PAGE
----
Blow's Downs

view from above at Blow's Downs

Josh Hellon

Image of Redpoll cattle at Blows Downs

Wildlife Trust BCN

The Hayfield, Blow's Downs by Esther Clarke

The Hayfield, Blow's Downs by Esther Clarke

Blow's Downs - John Constable

Blow's Downs - John Constable

Flower rich grassland on steep chalk hills


On the boundary between Luton and Dunstable in Bedfordshire. Rises up to the south of the Guided Busway.

OS Map Reference

TL 030 215
A static map of Blow's Downs

Know before you go

77 hectares

Parking information

There is no car park for this nature reserve. Please park considerately on neighbouring residential streets. If you park at the Half Moon Lane entrance, please park perpendicular to the kerb.

Grazing animals

Grazed with cattle and ponies

Walking trails

Mostly firm and dry; steep uphill gradient. Minor paths are slippery when wet.




Under effective control

When to visit

Opening times

Open at all times

Best time to visit

Spring and Summer

About the reserve

The steep chalk hills rising from the edges of Luton and Dunstable have allowed this site to retain grassland full of colour, with areas of scrub providing shelter for birds and insects. The reserve includes a small disused quarry and banks associated with Medieval cultivation terraces. Similar sites have declined nationally and because this reserve is a fine example of this habitat, it is a designated Site of Special Scientific Interest.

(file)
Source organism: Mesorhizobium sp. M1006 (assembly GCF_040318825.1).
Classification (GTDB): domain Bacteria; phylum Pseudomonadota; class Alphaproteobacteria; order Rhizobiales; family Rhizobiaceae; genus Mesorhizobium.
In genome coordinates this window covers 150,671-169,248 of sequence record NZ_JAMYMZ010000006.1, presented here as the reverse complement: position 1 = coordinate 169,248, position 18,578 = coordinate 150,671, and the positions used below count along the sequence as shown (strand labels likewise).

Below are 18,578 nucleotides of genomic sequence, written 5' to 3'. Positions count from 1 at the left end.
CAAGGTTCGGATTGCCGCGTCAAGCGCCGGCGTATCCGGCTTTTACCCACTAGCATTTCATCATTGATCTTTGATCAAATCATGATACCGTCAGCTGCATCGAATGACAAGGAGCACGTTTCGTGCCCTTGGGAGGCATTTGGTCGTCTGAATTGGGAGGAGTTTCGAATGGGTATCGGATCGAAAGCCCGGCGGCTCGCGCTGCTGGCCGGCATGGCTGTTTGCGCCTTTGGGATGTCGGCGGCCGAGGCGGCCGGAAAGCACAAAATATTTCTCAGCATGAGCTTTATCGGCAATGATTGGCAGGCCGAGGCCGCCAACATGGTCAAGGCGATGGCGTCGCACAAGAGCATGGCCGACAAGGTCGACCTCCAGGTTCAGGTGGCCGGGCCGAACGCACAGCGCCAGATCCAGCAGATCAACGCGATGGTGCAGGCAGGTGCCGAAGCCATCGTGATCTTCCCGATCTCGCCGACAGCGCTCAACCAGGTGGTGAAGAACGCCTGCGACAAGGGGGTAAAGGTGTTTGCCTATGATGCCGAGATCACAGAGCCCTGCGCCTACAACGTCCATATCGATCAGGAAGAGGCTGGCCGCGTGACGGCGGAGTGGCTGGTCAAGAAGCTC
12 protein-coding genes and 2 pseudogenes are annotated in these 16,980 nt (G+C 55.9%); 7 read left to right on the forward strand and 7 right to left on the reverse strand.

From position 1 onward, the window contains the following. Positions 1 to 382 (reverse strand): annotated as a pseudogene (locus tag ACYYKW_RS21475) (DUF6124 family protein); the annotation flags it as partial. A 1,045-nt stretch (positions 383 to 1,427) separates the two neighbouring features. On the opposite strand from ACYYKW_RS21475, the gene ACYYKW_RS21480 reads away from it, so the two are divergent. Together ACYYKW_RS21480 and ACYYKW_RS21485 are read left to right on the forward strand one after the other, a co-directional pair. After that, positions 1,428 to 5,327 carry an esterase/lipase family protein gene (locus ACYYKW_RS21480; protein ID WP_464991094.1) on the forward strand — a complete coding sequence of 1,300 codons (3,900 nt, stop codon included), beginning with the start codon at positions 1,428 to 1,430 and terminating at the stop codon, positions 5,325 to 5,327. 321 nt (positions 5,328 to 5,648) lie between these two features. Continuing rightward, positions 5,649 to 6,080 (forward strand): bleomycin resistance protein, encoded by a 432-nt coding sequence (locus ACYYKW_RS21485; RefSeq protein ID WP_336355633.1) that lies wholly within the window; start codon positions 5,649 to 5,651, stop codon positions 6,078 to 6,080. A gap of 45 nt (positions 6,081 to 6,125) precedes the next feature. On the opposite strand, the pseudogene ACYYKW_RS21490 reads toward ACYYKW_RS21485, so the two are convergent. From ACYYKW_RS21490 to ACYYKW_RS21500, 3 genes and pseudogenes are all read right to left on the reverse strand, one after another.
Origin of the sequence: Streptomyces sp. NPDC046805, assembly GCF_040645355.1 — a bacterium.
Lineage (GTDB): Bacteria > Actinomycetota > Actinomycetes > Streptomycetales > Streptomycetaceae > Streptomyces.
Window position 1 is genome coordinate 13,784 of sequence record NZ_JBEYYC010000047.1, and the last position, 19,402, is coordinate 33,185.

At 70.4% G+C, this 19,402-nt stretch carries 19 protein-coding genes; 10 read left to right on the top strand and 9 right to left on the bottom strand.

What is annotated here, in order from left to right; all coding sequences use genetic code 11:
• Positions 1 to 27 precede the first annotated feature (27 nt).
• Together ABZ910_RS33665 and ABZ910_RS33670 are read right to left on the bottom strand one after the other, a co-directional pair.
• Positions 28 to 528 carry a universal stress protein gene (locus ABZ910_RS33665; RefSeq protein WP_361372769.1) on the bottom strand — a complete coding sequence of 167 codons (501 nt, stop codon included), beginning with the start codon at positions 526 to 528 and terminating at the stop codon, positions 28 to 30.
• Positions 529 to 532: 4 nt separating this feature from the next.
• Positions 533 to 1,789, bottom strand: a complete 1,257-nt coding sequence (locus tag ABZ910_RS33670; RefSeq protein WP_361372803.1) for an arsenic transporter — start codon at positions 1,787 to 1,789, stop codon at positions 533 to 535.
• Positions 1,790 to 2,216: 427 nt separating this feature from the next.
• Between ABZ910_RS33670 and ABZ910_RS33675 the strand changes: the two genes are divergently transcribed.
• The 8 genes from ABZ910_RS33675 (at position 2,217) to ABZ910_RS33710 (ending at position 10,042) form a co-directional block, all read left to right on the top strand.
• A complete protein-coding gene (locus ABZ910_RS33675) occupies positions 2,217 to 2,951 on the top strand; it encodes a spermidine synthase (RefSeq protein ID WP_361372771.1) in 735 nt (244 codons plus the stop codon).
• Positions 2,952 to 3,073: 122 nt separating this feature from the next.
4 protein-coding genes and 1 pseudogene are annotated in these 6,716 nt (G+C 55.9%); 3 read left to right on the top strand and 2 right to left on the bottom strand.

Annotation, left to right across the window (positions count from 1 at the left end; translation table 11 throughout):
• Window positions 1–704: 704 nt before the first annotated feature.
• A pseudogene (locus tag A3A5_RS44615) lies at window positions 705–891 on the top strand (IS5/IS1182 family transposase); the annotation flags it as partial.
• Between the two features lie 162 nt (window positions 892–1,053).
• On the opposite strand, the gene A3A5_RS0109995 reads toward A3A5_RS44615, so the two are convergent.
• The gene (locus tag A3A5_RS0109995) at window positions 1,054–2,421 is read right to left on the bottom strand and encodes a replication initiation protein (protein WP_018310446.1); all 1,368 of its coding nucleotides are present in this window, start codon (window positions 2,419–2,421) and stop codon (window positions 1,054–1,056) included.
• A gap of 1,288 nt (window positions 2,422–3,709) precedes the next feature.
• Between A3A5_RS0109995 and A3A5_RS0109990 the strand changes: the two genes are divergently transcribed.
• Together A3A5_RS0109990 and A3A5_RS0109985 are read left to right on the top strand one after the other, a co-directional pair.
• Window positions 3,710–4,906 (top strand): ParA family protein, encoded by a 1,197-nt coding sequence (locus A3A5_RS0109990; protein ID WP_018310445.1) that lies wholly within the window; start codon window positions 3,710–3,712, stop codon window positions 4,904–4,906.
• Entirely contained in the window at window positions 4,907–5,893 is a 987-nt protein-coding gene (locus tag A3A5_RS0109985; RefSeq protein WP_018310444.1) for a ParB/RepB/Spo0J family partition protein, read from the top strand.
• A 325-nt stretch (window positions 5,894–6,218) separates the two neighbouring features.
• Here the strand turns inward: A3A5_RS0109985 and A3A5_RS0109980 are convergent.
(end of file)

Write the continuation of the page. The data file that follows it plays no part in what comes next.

The views from the top are well worth the climb. The slopes themselves are covered with flower-rich grassland, home to possibly the largest population of great pignut in the county. In spring, orchids dot the hillsides, followed by the late summer hues of wildflowers such as scabious and knapweeds. The steepest banks where the soils are very thin and nutrient-poor are where less competitive, lower-growing herbs can flourish. These include horseshoe vetch, common rock-rose and kidney vetch, the foodplants of the specialist chalk butterflies chalkhill blue, brown argus and small blue. 

In spring and autumn, migrant birds stop off at Blow’s Downs to feed before heading off once again on their way to their nesting or wintering grounds. Wheatear, stonechat, whinchat and ring ouzel are among the most notable seasonal visitors. 

We prevent woodland succession on the grassland by grazing with cattle and ponies, and by removing scrub. To compensate for wildlife habitat lost to the Guided Busway, three acres of land were added to Blow’s Downs nature reserve. The Paddocks, the Hayfield and Chaul End field are all now managed for the benefit of wildlife. 

Additional information

  • We have regular work parties in our North Chilterns Chalk reserves. See the work party page for more information.  
  • Scroll down to see the reserve boundary. Please note the boundary map is for indication purposes only and does not show the Wildlife Trusts definitive land boundary. 


Contact us

Contact number: 01234 364213

Location map

Events at Blow's Downs

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How you can help

Betony at Upwood Meadows June  - c. Robert Enderby

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